petition for bankruptcy. The Bankruptcy Court authorized the trustee to abandon the site on October 10, 1986. Between 1983 and April of 1985, NJDEP
negotiated with Borne Chemical's owners and waste generators to undertake removal and disposal of waste at the site. However, the parties were unable
to reach an agreement due to Borne Chemical's financial condition.
On April 4, 1985, the State formally requested authorization for $2,375,000 from the Spill Compensation Fund for the purpose of sampling, staging, removal
and disposal of hazardous waste materials at the Borne site. The NJDEP issued a directive on July 7, 1987, naming 28 corporations it believed were
responsible for removal of hazardous substances at the Borne site. The directive gave notice that failure to perform the required remedial and preventive
action within 30 days could result in NJDEP doing the required work with public funds, and that as a result the named parties could be liable for treble
damages for work done by NJDEP. By September of 1989, 18 companies entered into an agreement, entitled Administrative Consent Order II, with NJDEP to
comply with the directive. The site has not been listed as a Superfund site and is listed on NJDEP’s Known Contaminated Sites List (KCSL). The
environmental status as of October 2008 is summarized below:
1) Site is a Brownfields Development Area
2) Soil and groundwater investigations have been completed
3) Remedial Action Workplan (RAW) for soil awaiting approval by NJDEP
4) RAW for groundwater to be submitted later
5) Contaminated “Hot Spot” areas to be excavated and disposed off-site or covered by impermeable cap
Suprisingly, most of the buildings are still standing today, albeit in deteriorated condition. The City of Elizabeth views the brownfield site as a prime real
estate location and is seeking a developer to revitalize the property. The site is called the "South Front Street Redevelopment Project Area". Permitted
land uses include distribution and trucking service, light manufacturing, office and boat and marina-related facilities. But if you take the video tour of the
site (click link below) you will see drums of petroleum wastes still stored there, a clear indication the environmental cleanup is not finished.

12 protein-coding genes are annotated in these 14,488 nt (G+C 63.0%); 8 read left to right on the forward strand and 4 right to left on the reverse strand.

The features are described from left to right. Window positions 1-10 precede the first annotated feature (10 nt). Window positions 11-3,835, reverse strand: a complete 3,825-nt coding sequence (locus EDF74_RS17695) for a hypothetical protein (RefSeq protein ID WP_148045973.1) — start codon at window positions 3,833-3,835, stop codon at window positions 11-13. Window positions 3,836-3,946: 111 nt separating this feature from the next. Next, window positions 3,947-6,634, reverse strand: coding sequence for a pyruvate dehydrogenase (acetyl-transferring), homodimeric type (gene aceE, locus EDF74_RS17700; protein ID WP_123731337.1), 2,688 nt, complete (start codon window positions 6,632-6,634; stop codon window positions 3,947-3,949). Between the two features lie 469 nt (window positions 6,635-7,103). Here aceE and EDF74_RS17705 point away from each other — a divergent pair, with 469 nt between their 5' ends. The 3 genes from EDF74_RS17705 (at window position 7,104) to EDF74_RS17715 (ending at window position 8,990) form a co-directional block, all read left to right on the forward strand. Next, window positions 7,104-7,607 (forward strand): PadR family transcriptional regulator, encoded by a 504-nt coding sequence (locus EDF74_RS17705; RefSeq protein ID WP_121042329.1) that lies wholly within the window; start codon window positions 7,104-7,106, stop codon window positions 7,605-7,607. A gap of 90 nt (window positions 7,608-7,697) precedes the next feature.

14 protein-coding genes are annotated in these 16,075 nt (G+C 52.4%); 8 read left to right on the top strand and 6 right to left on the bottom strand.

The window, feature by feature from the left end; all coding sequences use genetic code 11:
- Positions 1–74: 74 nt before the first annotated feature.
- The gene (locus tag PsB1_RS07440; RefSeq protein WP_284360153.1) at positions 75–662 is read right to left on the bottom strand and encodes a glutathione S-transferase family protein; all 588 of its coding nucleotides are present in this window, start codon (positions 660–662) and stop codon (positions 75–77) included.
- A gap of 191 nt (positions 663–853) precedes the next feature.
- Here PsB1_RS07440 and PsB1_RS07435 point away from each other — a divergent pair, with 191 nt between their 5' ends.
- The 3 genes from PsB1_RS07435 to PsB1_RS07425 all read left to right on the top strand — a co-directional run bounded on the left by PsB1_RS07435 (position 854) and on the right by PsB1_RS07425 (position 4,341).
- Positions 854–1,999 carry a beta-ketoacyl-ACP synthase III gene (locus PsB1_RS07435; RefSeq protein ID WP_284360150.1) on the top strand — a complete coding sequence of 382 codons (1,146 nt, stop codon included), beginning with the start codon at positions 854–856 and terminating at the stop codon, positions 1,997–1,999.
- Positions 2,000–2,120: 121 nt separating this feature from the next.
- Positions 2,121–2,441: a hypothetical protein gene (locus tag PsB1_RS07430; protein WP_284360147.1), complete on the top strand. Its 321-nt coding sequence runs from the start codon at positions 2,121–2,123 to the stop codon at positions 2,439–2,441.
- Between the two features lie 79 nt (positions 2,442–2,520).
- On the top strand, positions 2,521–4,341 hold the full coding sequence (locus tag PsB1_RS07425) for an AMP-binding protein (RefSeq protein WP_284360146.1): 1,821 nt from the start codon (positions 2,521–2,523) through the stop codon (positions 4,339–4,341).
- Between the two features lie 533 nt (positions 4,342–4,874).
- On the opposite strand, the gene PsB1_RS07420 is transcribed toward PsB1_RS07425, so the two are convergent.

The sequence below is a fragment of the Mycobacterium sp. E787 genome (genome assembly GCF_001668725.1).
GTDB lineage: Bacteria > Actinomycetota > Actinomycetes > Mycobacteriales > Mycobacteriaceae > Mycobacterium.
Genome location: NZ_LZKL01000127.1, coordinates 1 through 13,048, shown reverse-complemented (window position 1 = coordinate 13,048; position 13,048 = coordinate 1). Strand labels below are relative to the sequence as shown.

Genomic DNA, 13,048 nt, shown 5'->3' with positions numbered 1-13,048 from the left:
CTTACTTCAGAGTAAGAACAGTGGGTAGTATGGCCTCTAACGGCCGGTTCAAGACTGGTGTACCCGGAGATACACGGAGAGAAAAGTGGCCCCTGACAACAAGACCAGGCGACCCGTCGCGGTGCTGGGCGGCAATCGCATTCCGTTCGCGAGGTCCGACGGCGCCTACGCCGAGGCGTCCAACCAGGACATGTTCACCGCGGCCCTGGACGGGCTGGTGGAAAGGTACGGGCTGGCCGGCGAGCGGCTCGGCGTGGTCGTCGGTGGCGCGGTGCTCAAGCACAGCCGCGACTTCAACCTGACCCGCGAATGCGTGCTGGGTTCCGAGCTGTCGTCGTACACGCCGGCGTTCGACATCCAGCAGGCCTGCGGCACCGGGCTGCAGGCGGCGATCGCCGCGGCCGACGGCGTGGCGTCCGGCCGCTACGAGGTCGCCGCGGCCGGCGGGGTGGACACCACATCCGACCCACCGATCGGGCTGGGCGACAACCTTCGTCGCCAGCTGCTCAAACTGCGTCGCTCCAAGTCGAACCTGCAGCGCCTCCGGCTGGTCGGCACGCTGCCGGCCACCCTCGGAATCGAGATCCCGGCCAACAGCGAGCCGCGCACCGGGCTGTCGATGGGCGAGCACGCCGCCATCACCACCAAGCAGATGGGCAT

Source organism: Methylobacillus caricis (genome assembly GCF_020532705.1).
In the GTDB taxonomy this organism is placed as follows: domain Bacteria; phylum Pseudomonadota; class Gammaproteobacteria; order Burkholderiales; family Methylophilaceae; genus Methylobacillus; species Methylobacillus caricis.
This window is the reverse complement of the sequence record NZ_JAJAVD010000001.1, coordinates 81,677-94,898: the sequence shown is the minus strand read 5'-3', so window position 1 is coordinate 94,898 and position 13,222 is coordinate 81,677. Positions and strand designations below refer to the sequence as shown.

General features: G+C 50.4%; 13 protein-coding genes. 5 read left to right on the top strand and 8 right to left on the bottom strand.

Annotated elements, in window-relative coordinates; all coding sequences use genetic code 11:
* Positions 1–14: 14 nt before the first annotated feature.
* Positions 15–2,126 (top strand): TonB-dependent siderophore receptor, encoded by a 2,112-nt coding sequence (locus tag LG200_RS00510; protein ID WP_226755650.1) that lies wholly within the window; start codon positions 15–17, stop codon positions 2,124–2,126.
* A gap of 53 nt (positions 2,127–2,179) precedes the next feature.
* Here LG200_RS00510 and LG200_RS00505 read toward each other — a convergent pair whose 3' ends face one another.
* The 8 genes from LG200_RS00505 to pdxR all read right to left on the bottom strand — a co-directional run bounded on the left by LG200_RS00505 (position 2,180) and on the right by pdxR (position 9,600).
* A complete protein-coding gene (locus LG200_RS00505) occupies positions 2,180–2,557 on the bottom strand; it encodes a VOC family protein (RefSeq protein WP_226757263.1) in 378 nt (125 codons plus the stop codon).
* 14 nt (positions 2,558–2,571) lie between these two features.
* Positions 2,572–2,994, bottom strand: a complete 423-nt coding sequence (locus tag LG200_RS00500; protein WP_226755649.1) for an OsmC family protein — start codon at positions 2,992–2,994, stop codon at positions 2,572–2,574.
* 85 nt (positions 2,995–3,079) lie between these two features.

1) F.W. Ricord, History of Union County, New Jersey, East Jersey History Co., Newark, 1897, p. 230-231; online at http://books.google.com/books?
id=hLLENPUr4q4C&printsec=frontcover#PPA230,M1, accessed May 6, 2009
2) "Fierce Fire Fight in the Oil District", New York Times, January 27, 1905
3) "Votes 400% Stock Dividend", New York Times, October 27, 1922
4) Paul T. Kostecki and Edward J. Calabrese, Petroleum Contaminated Soils, Vol I, CRC Press, 1989, p. 48; online at http://books.google.com/books?
id=_Db2UpvOdgAC&printsec=frontcover#PPA48,M1, accessed May 6, 2009
5) "Exxon Corp. v. Mack", http://nj.findacase.com/research/wfrmDocViewer.aspx/xq/fac.%5CNJ%5CNJ2%5C1989%5C19891128_0040085.NJ.htm/qx, accessed
May 6, 2009
6) "Quarter of a Million Lost", New York Times, January 27, 1892
7) "It's Borne Chemical Now", New York Times, August 18, 1956
8) John T. Cunningham, Made in New Jersey, Rutgers University Press, New Brunswick, NJ, 1954, p. 163
9) "Master Plan: City of Elizabeth", October 2005; online at http://www.elizabethnj.org/planning_pdf/master_plan.pdf, accessed May 6, 2009
10) "Facility Detail Report-Borne Chemical", EPA, http://oaspub.epa.gov/enviro/fii_query_dtl.disp_program_facility?
pgm_sys_id_in=NJD002167237&pgm_sys_acrnm_in=RCRAINFO, accessed May 6, 2009
11) "Goethals Bridge Replacement Environmental Impact Statement", October 2008, http://www.goethalseis.com/get_involved/presentation_oct08.pdf,
accessed May 6, 2009
|"Borne Chemical Company, Elizabeth, New Jersey"
by Robert J. Baptista, May 7, 2009
|Trade Ads for Borne-Scrymser Products-1911-1921. Click to Enlarge
|Aerial Views of the Borne Chemical Company Site Near the Goethals Bridge-1991
Photos: Library of Congress
Borne-Scrymser Co. Plant, Elizabeth, NJ 1889